How much cash you need to buy a co-op apartment in NYC depends on your co-op building’s down payment and post-closing liquidity requirements. To buy a co-op in NYC, you need to have 21% to 22% of the purchase price in cash (assuming 20% down). This excludes any post-closing liquidity requirements by your lender and the co-op.
Buyer closing costs for coop apartments in NYC are between 1% to 2% of the purchase price, and most co-ops have a minimum down payment requirement of 20%. Typical post-closing liquidity requirements for co-op buildings in NYC are between one to two years of housing expenses. However, the specific types of assets which qualify for post-closing liquidity and how heavily they are weighted varies by co-op.
The vast majority of co-op apartment buildings in NYC require at least 20% down. Even if a co-op building does not have a stated minimum down requirement, an offer to purchase with less than 20% down is usually frowned upon by sellers and co-op boards.
Co-op boards have discretion in whether or not to approve a prospective purchaser, so the overall strength of a buyer’s offer is an important consideration. What this means is that a co-op board may reject a deal if they feel that the purchase price is too low or the buyer isn’t putting enough down on the purchase.
If a co-op board likes a candidate but has financial concerns after reviewing the board application, the board could ask the purchaser to put down more money or leave some amount of monthly maintenance payments in an escrow account. However, there is no guarantee that a co-op board will offer an applicant a pathway towards board approval versus rejecting him or her outright.
Aside from the mansion tax, co-op buyer closing costs in NYC consist of co-op building fees, your real estate attorney’s fee and bank fees such as the application and appraisal fees. Buyer closing costs for co-op apartments in NYC are actually quite low compared to what you’d pay when buying a condo in New York City.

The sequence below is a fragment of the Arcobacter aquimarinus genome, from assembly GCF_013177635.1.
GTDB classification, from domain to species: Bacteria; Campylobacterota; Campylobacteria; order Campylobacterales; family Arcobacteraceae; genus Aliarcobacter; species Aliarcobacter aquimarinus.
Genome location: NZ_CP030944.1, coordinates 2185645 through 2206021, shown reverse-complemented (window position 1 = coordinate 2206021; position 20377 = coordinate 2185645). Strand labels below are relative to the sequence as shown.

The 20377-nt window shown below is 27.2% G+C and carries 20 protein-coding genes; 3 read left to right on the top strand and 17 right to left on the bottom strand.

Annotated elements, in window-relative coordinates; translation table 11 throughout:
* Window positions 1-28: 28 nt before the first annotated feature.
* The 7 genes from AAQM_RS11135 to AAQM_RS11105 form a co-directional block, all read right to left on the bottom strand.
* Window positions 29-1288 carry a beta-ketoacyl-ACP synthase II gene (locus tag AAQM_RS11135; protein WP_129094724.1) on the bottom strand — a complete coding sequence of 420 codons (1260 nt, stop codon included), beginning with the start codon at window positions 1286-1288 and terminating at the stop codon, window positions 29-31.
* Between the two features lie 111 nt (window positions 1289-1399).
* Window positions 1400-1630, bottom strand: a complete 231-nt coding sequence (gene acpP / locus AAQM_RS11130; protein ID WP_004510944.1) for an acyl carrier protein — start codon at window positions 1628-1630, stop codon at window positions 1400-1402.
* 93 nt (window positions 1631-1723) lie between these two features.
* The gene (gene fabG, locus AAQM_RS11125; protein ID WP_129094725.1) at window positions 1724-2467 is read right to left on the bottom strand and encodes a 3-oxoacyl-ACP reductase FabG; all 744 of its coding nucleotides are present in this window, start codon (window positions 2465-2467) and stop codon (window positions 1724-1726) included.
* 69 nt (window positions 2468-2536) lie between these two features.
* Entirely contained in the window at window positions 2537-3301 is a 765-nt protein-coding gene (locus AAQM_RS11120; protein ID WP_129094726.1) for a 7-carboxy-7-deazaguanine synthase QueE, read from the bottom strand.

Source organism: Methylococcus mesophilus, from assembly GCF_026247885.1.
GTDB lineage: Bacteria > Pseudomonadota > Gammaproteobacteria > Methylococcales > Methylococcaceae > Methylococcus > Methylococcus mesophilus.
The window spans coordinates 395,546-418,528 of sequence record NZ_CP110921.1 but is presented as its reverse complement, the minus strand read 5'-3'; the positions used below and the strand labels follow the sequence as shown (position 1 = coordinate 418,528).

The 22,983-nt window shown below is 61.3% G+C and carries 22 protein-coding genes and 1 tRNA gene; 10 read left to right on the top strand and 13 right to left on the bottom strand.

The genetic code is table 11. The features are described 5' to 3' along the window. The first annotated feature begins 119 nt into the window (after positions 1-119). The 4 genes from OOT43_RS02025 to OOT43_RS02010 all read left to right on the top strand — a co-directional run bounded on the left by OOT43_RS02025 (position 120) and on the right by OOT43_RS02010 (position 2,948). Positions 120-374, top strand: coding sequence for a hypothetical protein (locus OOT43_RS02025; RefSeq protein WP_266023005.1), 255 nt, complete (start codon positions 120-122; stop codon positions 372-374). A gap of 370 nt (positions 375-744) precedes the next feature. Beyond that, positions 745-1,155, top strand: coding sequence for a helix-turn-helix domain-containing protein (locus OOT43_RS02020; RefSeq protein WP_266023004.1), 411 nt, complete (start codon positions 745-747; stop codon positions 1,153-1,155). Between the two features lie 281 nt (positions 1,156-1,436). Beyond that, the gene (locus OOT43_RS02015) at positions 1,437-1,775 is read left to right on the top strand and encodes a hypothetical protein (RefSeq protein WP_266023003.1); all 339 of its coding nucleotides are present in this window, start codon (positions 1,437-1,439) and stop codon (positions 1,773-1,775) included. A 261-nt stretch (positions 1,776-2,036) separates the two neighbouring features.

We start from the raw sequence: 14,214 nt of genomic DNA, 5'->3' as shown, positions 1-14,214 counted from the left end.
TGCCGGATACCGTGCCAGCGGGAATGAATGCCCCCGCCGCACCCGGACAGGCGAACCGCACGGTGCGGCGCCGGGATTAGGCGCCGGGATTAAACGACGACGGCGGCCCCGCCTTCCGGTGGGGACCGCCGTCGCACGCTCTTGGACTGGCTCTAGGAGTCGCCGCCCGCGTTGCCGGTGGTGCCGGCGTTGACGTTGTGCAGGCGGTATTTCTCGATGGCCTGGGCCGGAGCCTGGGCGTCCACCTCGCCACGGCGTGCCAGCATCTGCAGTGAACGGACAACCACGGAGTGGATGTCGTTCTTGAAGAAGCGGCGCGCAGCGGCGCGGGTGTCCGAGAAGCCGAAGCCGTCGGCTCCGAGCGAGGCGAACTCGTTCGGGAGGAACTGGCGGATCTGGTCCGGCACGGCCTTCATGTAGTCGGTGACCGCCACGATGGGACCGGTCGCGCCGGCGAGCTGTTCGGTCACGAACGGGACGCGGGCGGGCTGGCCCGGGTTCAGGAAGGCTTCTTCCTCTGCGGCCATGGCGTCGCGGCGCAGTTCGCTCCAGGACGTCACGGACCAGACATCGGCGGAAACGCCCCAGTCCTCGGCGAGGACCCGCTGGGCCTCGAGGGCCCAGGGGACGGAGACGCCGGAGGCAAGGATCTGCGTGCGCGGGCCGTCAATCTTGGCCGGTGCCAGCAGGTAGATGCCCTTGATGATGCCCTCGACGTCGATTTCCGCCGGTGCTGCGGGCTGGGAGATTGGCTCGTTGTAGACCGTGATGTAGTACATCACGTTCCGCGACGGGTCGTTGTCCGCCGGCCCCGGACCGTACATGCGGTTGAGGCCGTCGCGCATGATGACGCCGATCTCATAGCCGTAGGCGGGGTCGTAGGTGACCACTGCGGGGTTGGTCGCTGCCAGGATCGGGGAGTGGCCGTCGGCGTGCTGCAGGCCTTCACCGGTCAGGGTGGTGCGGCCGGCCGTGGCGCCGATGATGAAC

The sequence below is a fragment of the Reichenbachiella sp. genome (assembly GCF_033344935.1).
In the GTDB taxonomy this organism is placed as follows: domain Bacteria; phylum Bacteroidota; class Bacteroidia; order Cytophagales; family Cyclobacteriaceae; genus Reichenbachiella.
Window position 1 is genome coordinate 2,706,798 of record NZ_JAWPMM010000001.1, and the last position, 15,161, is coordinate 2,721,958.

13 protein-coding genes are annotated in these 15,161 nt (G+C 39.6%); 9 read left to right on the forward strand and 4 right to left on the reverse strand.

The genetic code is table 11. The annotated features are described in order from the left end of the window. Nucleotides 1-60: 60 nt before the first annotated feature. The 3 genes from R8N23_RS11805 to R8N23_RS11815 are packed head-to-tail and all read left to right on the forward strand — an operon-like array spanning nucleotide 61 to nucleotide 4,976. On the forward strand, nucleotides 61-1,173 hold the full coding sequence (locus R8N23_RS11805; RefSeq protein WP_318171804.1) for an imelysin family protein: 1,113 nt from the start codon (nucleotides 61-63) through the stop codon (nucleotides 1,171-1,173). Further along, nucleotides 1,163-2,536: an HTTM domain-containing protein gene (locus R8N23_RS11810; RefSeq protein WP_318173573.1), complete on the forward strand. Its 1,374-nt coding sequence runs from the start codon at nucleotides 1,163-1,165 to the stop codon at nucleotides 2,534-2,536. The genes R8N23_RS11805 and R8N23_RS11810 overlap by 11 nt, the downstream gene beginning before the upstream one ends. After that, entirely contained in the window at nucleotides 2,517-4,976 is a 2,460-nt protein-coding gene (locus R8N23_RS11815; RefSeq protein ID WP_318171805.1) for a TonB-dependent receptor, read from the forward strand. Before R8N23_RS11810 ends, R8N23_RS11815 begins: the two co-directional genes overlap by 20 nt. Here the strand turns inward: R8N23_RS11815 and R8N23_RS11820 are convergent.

This is especially true if you’re taking out a mortgage since the Mortgage Recording Tax does not apply to co-op apartments.
When selling, the reverse is the case: condo apartments have lower seller closing costs compared to co-op apartments. This is because many co-op buildings charge sellers a Flip Tax. The flip tax is essentially another transfer tax. A common flip tax in NYC for a co-op building is 1% to 3% of the sale price.
Post-closing liquidity is a measure of how much in liquid assets you have after closing on your co-op, factoring in your down payment and closing costs. Although most lenders require at least 6 months of post closing liquidity, co-ops typically have much stricter guidelines.
A typical co-op building in NYC will be looking for one to two years of post-closing liquidity. Some co-ops do not spell out an exact requirement for post-closing liquidity. In such a scenario, the co-op will look holistically at your overall financials and evaluate factors such as the consistency of your income, your debt-to-income ratio and the type of assets you hold.
Here’s an example of how to calculate post-closing liquidity:
Sometimes. Gifting is on a case-by-case basis for co-op buildings in NYC. With that said, most reasonable co-ops are open to gifts because they expand the potential buyer base and therefore strengthen property values in the building.
Gifts also help fortify the finances of applicants, and this ultimately strengthens the financials of the overall building by reducing the chances that a new purchaser will fall behind on maintenance payments and create financial strain within the building.
The procedure for receiving a gift when buying a co-op apartment in NYC is straightforward. You prepare a co-op gift letter, submit it with your offer and include it in the co-op purchase application once you’ve accepted an offer and signed a purchase contract.
Aside from gifting, other purchase and ownership structures which vary by co-op include co-purchasing, parents buying for children, children buying for parents, pied-a-terre usage and guarantors.
Disclosure: Hauseit and its affiliates do not provide tax, legal, financial or accounting advice. This material has been prepared for informational purposes only, and is not intended to provide, and should not be relied on for, tax, legal, financial or accounting advice. You should consult your own tax, legal, financial and accounting advisors before engaging in any transaction. The services marketed on Hauseit.com are provided by licensed real estate brokers and other third party professional service providers. Hauseit LLC is not a licensed real estate broker nor a member of any multiple listing service (MLS).